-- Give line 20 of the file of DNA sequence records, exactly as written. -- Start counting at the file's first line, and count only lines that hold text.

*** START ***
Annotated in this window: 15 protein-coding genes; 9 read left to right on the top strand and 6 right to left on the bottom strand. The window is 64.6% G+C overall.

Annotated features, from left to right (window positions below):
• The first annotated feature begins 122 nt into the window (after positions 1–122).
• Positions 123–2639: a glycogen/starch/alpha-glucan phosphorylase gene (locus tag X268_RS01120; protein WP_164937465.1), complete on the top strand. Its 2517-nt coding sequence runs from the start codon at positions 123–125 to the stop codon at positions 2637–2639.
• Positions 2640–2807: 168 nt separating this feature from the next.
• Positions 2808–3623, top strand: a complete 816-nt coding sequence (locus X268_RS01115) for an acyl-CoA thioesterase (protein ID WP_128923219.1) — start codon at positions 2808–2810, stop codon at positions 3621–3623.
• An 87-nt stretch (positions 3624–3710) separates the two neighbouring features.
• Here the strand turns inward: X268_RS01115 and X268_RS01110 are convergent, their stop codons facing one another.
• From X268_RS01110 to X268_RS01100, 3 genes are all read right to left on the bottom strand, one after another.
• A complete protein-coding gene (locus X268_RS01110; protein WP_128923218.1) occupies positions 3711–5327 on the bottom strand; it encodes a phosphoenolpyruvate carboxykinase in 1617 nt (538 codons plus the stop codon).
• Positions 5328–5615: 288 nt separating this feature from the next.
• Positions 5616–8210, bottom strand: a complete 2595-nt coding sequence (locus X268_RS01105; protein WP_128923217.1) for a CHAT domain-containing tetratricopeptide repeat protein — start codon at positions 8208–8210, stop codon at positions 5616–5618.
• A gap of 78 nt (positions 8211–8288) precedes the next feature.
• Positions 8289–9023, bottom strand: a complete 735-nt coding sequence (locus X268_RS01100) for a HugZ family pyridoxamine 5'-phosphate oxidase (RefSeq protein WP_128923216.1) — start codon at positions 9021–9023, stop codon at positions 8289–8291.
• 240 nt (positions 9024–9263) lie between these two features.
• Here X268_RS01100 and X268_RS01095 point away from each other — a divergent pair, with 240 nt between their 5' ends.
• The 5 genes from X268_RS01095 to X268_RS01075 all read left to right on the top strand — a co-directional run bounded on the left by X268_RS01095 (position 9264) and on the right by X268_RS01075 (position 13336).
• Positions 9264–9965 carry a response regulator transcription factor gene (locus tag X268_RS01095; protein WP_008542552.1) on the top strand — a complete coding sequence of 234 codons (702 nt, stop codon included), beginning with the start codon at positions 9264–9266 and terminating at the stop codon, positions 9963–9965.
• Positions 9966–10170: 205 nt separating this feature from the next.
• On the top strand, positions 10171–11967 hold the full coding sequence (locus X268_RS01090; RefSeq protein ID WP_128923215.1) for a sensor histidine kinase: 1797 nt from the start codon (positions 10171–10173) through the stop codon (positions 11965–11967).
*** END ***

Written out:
• On the top strand, positions 10171–11967 hold the full coding sequence (locus X268_RS01090; RefSeq protein ID WP_128923215.1) for a sensor histidine kinase: 1797 nt from the start codon (positions 10171–10173) through the stop codon (positions 11965–11967).